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post #31 of 36 Old 11-21-2018, 02:20 PM
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Originally Posted by bsprague View Post
Mark,

I admire your quest for the technical perfection of the video art form. We've been on opposite sides of this fence before. You do a very good job of keeping this forum focused on whatever is the newest forward nudge of technology.

I will indeed continue my search for knowledge and skill at "story-telling.com".

I apologize if I've diluted the focus of your forum.

Bill
I am sorry, but you missed the point, especially if you think we are on opposite sides. Technology is not a substitute for storytelling, it is an enhancement of the story. It is not about "technical perfection." It is about expanding creative options. Higher resolution is a technical advancement or 422 or 10bit. They are good, but not the point. What I was talking about was technology that makes your videos more interesting and makes your story come across better, technology that allows you to do different things that can enhance a story. Shallow dof is not "technical perfection", it guides the viewer to what the story teller thinks is important for the viewer to see. Camera motion adds interest, unless it is unwanted motion (shake), in which case technology allows you to avoid distracting motion. Video is a visual medium. You can shoot someone reading your story out load from a tripod.

Or you can do a lot more.

What technology advancement has done is make video storytelling much more creative for people who have limited budgets and limited time. For example, no more need for tripods, or gimbals, given new technologies - frees up the shooter a lot.
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post #32 of 36 Old 11-21-2018, 05:30 PM
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Originally Posted by bsprague View Post
......Clearly the consensus is that all phones are so terrible at video, that even thinking about that capability is a waste.
Not really terrible but it could be disappointing if you are not aware of some limiting weaknesses as Mark mentions that could manifest themselves in your footage. With practice you could avoid or lessen the effects of some of them but I have found sometimes you'd be better off using a real video camera. This argument is really not much different from that of interchangeable lens mirrorless or DSLR cameras against real video camcorders. You just have to bear in mind where they could disappoint you.

That being said, I sometimes think the tradeoffs like the lack of zooming or variable recording framerates is worth it if I can stabilize (via Google Photos), edit the footage and export the finished videos, online and offline, right on the spot and on that same single, pocketable device.
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post #33 of 36 Old 11-22-2018, 12:56 AM
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Always, somebody points out that story is most important. But if you study film, you can easily see that more money is spent getting interesting shots than is spent on the script. Just study a movie and count the variety of shots, and ask how many can you can do with a cell phone alone.
Besides story, it is acting (for feature films), lightning, blocking, dialog, music. The camera is close to the last place. I don't care what they are spending money for. I hate these 2+ hr meaningless superhero sagas. You can shoot on greenscreen and render shallow-DOF background if you want.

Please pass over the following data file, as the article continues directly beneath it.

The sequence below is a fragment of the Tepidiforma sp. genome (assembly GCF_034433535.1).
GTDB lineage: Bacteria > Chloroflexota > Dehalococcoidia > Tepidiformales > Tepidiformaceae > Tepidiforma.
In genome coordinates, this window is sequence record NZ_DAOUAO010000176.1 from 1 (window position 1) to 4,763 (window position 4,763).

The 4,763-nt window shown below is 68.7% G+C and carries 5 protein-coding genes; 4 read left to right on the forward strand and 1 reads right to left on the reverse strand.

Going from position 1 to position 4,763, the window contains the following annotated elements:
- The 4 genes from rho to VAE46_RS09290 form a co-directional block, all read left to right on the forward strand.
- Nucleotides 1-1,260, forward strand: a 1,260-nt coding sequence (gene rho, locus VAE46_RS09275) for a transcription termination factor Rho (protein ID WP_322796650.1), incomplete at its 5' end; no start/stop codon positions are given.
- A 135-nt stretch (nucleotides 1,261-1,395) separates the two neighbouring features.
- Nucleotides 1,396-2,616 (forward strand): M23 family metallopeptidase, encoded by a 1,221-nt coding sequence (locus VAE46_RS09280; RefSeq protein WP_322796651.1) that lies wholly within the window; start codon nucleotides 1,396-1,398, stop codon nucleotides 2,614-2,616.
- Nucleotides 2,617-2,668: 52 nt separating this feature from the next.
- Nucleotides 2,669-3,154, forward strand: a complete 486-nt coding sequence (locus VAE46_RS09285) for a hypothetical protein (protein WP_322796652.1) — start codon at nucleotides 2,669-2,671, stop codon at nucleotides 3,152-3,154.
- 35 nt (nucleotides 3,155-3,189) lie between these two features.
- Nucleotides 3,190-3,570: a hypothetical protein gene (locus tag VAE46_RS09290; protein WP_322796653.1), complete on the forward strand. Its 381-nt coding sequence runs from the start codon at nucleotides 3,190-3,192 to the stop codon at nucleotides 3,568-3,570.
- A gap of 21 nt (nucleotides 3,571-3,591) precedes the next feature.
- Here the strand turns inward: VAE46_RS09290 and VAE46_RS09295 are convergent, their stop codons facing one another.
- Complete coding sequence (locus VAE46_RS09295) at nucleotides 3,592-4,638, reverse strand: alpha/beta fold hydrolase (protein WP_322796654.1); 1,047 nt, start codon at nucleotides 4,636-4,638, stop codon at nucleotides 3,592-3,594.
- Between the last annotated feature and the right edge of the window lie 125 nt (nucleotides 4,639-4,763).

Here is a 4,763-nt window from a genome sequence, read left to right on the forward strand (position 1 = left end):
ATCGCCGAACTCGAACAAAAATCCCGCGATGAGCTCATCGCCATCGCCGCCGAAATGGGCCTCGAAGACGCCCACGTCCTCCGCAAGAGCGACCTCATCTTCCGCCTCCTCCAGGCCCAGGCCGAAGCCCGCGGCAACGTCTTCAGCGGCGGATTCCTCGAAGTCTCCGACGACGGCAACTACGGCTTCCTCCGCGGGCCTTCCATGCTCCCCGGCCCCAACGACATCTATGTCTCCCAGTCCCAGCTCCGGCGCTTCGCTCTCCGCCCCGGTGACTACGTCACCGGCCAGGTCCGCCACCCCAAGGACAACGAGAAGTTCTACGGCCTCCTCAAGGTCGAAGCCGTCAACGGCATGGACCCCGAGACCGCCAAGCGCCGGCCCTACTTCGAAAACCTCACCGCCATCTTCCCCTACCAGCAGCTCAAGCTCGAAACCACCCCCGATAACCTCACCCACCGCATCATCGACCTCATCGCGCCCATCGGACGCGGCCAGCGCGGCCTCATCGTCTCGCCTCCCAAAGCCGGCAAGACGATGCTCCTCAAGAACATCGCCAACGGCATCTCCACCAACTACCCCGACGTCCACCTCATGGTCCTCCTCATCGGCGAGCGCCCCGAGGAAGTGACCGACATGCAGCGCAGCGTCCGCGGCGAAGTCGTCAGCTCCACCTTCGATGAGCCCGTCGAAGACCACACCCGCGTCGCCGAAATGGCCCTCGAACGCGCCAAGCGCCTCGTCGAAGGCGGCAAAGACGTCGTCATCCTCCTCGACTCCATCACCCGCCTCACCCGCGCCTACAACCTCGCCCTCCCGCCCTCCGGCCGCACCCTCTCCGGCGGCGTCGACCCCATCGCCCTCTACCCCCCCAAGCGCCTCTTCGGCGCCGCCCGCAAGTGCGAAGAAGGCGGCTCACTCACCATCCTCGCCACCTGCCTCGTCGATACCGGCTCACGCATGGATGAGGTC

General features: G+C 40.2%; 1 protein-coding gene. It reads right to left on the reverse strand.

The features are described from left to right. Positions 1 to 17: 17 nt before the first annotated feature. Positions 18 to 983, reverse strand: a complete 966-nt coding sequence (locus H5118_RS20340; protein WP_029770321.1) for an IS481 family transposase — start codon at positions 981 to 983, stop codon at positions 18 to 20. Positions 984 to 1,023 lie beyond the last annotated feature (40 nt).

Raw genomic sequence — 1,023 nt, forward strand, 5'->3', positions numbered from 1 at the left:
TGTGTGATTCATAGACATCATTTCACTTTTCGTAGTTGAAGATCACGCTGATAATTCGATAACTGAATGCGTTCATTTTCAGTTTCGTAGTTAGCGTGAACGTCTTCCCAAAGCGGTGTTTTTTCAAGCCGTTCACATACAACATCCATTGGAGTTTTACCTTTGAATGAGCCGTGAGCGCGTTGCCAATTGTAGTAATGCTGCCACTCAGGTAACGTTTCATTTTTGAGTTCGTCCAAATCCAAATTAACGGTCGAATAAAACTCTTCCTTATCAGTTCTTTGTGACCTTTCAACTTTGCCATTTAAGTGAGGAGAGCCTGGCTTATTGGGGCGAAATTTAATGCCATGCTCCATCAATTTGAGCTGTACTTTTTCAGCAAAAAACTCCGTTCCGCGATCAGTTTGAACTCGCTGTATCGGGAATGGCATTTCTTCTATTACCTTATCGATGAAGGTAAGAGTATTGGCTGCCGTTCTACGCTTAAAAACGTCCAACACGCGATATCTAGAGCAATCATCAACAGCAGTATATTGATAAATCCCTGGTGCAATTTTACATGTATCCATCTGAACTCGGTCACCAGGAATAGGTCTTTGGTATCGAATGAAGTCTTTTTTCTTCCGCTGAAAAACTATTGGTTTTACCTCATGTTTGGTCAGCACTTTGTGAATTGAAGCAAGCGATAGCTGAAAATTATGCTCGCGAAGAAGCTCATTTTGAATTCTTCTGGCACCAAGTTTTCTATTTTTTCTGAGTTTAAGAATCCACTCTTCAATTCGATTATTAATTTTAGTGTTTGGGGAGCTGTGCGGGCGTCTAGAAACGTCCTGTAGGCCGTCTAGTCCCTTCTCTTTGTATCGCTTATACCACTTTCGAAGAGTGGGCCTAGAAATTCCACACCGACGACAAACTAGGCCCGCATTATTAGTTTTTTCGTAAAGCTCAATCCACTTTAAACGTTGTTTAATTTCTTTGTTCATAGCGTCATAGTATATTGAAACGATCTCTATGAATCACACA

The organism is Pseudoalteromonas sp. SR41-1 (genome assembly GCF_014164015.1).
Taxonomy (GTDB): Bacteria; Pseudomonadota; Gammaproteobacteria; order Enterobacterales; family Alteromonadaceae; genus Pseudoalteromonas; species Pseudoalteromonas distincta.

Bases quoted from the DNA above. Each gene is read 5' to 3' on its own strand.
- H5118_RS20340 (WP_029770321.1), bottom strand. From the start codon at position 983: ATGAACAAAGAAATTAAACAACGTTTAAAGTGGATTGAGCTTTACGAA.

Modern cameras, even cheap ones, even built into smartphones, are good enough that they can simply be not brought into discussion. Which is why I am a rare visitor here lately, it does not really matter, in fact it did not matter for at least 15 years now: DV, HD or 4K, they all are good enough, head and shoulders above an 8mm silent camera. It is about other stuff now. I am not building them, so I cannot take pride in simply owning a super-duper camera, in fact it puts me down just like driving a luxury car, because I did not build it, so I cannot be proud simply of driving it. Maybe I am getting old and thinking about legacy...





Last edited by Ungermann; 11-22-2018 at 01:11 AM.
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post #34 of 36 Old 11-22-2018, 04:49 AM
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Originally Posted by bsprague View Post
Ken,

No question you are right that all video will be better if shot with cameras intended for video.

The purpose of me asking my question may not have been clear enough.

Since I'm close to having to buy a new phone, I thought there might be feedback on phones that might be the best they can be at image making. Clearly the consensus is that all phones are so terrible at video, that even thinking about that capability is a waste.

Bill
Bill, not at all. In fact I think it’s remarkable that cellphone cameras have gotten as good as they are. I think Mark simply elaborated on what I had originally said about a dedicated camera doing a better job.

However, as I said before, even if you’re in the market for a new phone, any of the top tier phones will have an excellent camera. Personally I’d be more concerned with battery life, Android vs IOS, screen technology and other things associated with the actual functionality of the phone. IMO you’ll see more differences in those features than you will the camera.
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post #35 of 36 Old 11-22-2018, 07:26 PM
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The first smartphone with 4K UHD was the Samsung Note 3 in 2013 that had video quality better than almost any consumer camera at the time.
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post #36 of 36 Old 11-22-2018, 07:41 PM
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